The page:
Last Season: A Team in Search of Its Soul
|Narrated By:||Stephen Hoye|
|Date:||20 October 2004|
Nine-time NBA Champion coach Phil Jackson knows all about being in the spotlight-about high-profile, high-pressure seasons coaching gigantic personalities through adversity and controversy in the middle of a media hothouse in which every move is another headline, another installment in the soap opera. But nothing-not six championships with the Bulls of Michael Jordan, Dennis Rodman and Scottie Pippen, not three previous championships with the Lakers of Shaq and Kobe-had quite prepared him for the only-in-Hollywood high-wire act of the Lakers' 2003-2004 season.
In The Last Season, Jackson tells the full inside story of the season that proved to be the final ride for this great Lakers dynasty. From its beginnings in the off-season-with the signing of the future Hall-of-Famers Karl Malone and Gary Payton and the enormous expectations it created, and the bombshell news of the felony sexual assault charges against Kobe Bryant, one of the league's marquee superstars-Jackson describes the many challenges that arose during this turbulent season. Juggling enormous egos with enormous sums at stake, managing difficult relationships and public feuds, facing injuries, contract disputes, and team meltdowns, all in the shadow of the Kobe Bryant trial-slash-media circus, Phil Jackson somehow guided his team through to its fourth NBA Finals in his five years as its coach. There, finally, his team ran out of road, a failure Jackson examines with the same deep honesty and wisdom he brings to bear on the rest of this amazing season.
Few seasons in memory can rival this one for drama, and fewer coaches rival Phil Jackson in the ability to write about it with such wisdom and clarity. The combination has produced, in The Last Season, a book of tremendous human drama and timeless appeal, rich in lessons about coaching and about life.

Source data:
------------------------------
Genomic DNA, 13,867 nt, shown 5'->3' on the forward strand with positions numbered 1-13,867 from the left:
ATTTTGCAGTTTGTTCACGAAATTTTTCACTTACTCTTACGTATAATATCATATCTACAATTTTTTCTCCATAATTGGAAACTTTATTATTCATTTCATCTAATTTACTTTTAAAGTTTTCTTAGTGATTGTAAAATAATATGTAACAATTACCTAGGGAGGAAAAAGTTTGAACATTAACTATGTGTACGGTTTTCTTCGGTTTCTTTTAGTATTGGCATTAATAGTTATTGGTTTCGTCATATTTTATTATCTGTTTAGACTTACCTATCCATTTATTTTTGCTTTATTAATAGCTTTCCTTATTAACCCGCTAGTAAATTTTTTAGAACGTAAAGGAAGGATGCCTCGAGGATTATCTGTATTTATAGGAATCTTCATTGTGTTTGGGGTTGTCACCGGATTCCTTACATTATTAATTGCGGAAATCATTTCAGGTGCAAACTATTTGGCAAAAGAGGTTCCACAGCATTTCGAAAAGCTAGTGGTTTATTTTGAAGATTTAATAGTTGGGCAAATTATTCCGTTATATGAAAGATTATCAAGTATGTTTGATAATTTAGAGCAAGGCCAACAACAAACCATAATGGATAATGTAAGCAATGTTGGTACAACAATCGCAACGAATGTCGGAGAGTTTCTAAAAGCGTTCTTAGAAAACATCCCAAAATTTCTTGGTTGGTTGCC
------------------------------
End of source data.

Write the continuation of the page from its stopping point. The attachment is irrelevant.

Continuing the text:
Jackson is known for his use of Tex Winter's triangle offense as well as an holistic approach to coaching that is influenced by Eastern philosophy, earning him the nickname "Zen Master". Jackson cites Robert Pirsig's book Zen and the Art of Motorcycle Maintenance as one of the major guiding forces in his life. He also applies Native American spiritual practices as documented in his book Sacred Hoops. He is the author of several candid books about his teams and his basketball strategies. Jackson is also a recipient of the state of North Dakota's Roughrider Award. In 2007, Jackson was inducted into the Basketball Hall of Fame. In 1996, as part of celebrations for the National Basketball Association's 50th anniversary, Jackson was named one of the 10 greatest coaches in league history. He retired from coaching in 2011 before joining the Knicks as an executive in March 2014. He was let go as the Knicks' team president on June 28, 2017.